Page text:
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Bobby (R) Part fact and part fiction, the story of U.S. Senator Robert F. Kennedy's assassination is told via the intertwining lives of people who were present at Los Angeles' Ambassador Hotel in the hours leading up to the event.

Deck the Halls (PG) Near Christmas, a friendly neighborhood dad (Matthew Broderick) goes berserk after the new guy on the block (Danny DeVito) decorates his family's house so outrageously that it can be seen from space.

Déjà Vu (PG-13) ATF agent Doug Carlin (Denzel Washington) is introduced to a secret government agency in order to prevent the crime he's working on — an explosion aboard a New Orleans ferry — from ever happening.

For Your Consideration (PG-13) Reviewed on page 59.

The Fountain (PG-13) Reviewed at left.

Tenacious D in "The Pick of Destiny' (R) In Venice Beach, naive Midwesterner JB (Jack Black) bonds with local slacker KG (Kyle Glass) and they form the rock band Tenacious D. Trying to become the world's greatest band is no easy feat, so they scheme to steal what could be the answer to their prayers — a magical guitar pick housed in a rock "n'roll museum 300 miles away.

critical capsules

Babel (R) With a name like Babel you'd expect a picture about the way language and culture divides the nations of the world, causes misunderstandings, and pulls mankind apart. If there's anything that thematically relevant buried somewhere in the movie, this reviewer couldn't find it. The events that unfold throughout the film aren't caused by cultural barriers as much as by sheer bureaucratic foolishness. Babel is beautifully shot and wonderfully acted; Brad Pitt and Cate Blanchett head up an ensemble actor's dream, a series of viginettes strung together in a way that maximizes their screen time. Taken individually, the movie's short stories have a lot of depth to them. Stitched together in a single entity though, they form a film that's, ultimately, quite shallow. —Joshua Tyler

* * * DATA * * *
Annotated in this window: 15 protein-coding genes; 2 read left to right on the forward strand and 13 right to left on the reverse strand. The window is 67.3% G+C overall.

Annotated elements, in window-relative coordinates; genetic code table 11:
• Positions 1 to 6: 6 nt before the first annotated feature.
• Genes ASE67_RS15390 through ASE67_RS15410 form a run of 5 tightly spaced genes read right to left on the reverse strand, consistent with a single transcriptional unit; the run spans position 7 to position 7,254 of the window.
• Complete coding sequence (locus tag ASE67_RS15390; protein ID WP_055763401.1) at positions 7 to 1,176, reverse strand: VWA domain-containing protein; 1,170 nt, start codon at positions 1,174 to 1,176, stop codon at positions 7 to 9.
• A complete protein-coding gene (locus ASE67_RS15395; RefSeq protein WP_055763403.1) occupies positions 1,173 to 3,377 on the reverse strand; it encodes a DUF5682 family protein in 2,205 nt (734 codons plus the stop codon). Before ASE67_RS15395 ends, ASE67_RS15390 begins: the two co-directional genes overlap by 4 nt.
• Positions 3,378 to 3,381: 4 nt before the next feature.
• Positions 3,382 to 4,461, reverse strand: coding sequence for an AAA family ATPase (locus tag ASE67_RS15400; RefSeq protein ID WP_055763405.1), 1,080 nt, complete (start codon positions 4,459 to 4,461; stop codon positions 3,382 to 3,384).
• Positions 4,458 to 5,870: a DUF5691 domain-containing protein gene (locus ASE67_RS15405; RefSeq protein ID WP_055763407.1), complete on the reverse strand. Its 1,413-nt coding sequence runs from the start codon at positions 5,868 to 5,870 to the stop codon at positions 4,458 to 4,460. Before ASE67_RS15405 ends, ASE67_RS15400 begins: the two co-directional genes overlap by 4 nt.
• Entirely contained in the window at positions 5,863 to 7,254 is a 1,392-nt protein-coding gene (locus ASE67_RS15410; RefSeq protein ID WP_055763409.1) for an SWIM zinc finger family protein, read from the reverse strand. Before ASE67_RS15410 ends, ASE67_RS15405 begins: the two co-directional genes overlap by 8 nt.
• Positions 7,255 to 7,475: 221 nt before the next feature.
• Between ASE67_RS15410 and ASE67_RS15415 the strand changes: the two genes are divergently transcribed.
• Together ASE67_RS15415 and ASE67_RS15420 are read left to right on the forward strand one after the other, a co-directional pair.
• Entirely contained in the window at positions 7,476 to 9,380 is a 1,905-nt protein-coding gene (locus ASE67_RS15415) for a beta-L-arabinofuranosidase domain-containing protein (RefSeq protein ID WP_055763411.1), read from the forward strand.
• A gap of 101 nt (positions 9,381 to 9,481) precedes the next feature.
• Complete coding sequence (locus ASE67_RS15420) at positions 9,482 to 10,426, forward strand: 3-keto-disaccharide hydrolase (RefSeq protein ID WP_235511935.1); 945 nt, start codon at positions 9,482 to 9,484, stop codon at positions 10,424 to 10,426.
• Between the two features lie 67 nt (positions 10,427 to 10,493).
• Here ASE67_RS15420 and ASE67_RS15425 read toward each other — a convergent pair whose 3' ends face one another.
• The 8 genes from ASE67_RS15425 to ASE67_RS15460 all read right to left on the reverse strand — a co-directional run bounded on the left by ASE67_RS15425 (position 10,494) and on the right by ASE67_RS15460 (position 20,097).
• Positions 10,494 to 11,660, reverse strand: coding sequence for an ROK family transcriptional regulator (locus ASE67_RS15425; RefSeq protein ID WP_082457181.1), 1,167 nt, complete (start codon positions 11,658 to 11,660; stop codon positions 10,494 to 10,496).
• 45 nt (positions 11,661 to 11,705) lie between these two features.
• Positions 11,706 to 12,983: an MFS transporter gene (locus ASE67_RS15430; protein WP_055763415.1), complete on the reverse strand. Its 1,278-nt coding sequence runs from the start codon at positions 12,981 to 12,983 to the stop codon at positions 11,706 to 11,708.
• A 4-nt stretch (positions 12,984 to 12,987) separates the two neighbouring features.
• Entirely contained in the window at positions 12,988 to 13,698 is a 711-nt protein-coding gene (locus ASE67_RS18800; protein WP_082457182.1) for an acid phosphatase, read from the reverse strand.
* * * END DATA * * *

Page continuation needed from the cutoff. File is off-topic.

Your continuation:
Borat: Cultural Learnings of America for Make Benefit Glorious Nation of Kazakhstan (R) I dare anyone to watch Sacha Baron Cohen dash naked through a hotel ballroom full of shocked conventioneers in Borat, and tell me that there is an artist anywhere more fully committed to what he does — or who yields such breathtakingly brilliant results from that commitment. With the film debut of his regular Ali G character Borat Sagdiyev, Cohen has taken guerrilla reality comedy to staggering new heights. Thanks to his willingness to push every possible boundary, Cohen and director Larry Charles have created not just the best comedy of the year, but probably the best film of any kind. Cohen has made a film that soars precisely because it hasn't been timidly focus-grouped and scrubbed clean of anything that could possibly give offense. Like the man himself, it's utterly fearless. —Scott Renshaw

Casino Royale (PG-13) For the latest James Bond flick, Sony Pictures has gone back to Ian Fleming first novel, Casino Royale, the only Bond adventure not done as a "serious" adaptation in the official series. The 1953 Bond has received a dubious updating, complete with terrorism and 9/11 references. And he's been taken down a notch or two — he plays poker now instead of baccarat — but he still moves in a fantasy world of finely tailored clothes and beautiful, accommodating women who never wear the same gown twice. If you're willing to buy into this slightly unwieldy mix, Casino Royale is a first-class actioner with a veneer of sophistication. In fact, this is probably the best Bond movie since On Her Majesty's Secret Service in 1969. New Bond Daniel Craig brings a freshness to the role with a dark, brooding approach that helps overcome the excessive running time. —Ken Hanke